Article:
The Egyptian pharmaceutical market is facing a major drug shortage.
Pharmaceutical production in the country has been impacted by an ailing economy and pharmacists warn that vital drug supplies, like those for cancer treatment and diabetes, are dwindling.
Also, pharmaceutical companies face the dual obstacle of a drop in foreign currency reserves making imports harder, as well as government fixed prices that companies say are too low.
The companies are subject by law to a set number of price ceilings they are forbidden to exceed.
Medicines are grouped according to pricing category, with the lowest starting at $0.64.
At least 75% of all medicines in the market are priced at $2.55.
The rates have been designed to make drugs available especially to those of limited financial means and prices have been mainly stable for the past 25 years.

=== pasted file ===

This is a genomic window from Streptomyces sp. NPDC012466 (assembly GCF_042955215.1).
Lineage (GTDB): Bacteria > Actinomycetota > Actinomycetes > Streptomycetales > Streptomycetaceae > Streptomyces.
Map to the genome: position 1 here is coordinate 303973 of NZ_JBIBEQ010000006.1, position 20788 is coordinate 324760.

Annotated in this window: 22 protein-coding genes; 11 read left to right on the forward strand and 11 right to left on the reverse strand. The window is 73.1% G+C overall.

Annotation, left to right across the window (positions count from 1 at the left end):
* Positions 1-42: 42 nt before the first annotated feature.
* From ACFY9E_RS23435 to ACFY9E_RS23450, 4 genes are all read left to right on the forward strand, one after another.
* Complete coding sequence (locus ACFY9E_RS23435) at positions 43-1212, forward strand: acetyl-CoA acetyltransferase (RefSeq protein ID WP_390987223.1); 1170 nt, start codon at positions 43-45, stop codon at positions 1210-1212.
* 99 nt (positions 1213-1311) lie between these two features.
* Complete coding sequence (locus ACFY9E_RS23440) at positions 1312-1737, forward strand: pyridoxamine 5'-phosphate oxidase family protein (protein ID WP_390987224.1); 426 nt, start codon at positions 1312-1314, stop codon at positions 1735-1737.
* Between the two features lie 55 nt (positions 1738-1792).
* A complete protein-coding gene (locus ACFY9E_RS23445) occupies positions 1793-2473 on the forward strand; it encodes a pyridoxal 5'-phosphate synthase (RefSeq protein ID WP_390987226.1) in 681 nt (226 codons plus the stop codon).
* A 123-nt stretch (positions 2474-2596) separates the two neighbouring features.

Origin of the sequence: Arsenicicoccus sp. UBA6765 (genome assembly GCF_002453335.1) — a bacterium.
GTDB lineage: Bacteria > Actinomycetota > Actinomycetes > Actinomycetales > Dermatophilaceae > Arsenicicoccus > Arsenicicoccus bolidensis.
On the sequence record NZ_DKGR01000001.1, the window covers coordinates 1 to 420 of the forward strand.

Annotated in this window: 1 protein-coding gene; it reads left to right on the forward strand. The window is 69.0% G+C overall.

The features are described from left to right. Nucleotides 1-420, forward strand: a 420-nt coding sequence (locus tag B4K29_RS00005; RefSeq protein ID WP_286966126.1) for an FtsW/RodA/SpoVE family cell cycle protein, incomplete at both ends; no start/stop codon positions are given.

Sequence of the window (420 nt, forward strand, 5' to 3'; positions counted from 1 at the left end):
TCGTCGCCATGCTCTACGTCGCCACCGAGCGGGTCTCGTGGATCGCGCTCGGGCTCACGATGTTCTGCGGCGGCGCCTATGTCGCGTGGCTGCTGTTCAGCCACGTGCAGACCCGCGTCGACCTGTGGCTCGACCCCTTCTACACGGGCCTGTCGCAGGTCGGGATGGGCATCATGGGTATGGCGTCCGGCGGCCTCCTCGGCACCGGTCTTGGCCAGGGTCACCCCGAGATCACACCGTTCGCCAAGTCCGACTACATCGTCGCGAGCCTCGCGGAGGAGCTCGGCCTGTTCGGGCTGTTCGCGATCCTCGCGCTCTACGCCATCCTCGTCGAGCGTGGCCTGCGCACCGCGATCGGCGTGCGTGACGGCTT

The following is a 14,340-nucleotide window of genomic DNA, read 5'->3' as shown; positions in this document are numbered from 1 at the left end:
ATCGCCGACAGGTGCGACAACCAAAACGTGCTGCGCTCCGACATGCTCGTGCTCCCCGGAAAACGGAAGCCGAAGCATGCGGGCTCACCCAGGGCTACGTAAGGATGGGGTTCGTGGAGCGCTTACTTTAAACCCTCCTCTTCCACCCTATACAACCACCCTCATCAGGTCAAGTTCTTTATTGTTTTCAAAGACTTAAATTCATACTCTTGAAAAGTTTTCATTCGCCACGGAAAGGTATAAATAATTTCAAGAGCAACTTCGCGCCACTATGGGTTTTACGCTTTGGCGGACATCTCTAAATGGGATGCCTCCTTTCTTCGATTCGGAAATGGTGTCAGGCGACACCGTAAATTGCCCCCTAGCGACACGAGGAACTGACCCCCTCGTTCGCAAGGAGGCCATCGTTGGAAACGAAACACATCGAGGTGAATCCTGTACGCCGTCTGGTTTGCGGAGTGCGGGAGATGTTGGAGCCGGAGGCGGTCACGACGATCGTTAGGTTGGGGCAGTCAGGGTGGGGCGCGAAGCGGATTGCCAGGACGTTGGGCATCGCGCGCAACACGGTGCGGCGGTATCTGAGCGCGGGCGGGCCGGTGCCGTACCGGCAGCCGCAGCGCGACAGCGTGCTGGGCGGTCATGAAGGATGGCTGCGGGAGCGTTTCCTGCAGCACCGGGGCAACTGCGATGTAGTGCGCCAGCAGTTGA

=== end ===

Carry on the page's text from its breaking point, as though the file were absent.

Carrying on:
“All of our things are imported from abroad, directly or indirectly, whether the raw material or the packaging material. When the price of the dollar fluctuates, this leads to an increase in the costs. We’ve already talked about the costs in terms of pricing, but now we have another problem, which is access to foreign currency,” said Osama Rostom, board member of the Egyptian International Pharmaceutical Industry Company (EIPICO).
To ease pressure on importers, the country’s central bank last week raised the cap on foreign currency deposits at banks fivefold to $250,000, to help relieve a dollar shortage that has led to imports of essential goods piling up at ports.
The cap was previously set at $50,000.
Since the 2011 revolt, the north African country is yet to recover from political turmoil that has affected most sectors of the economy.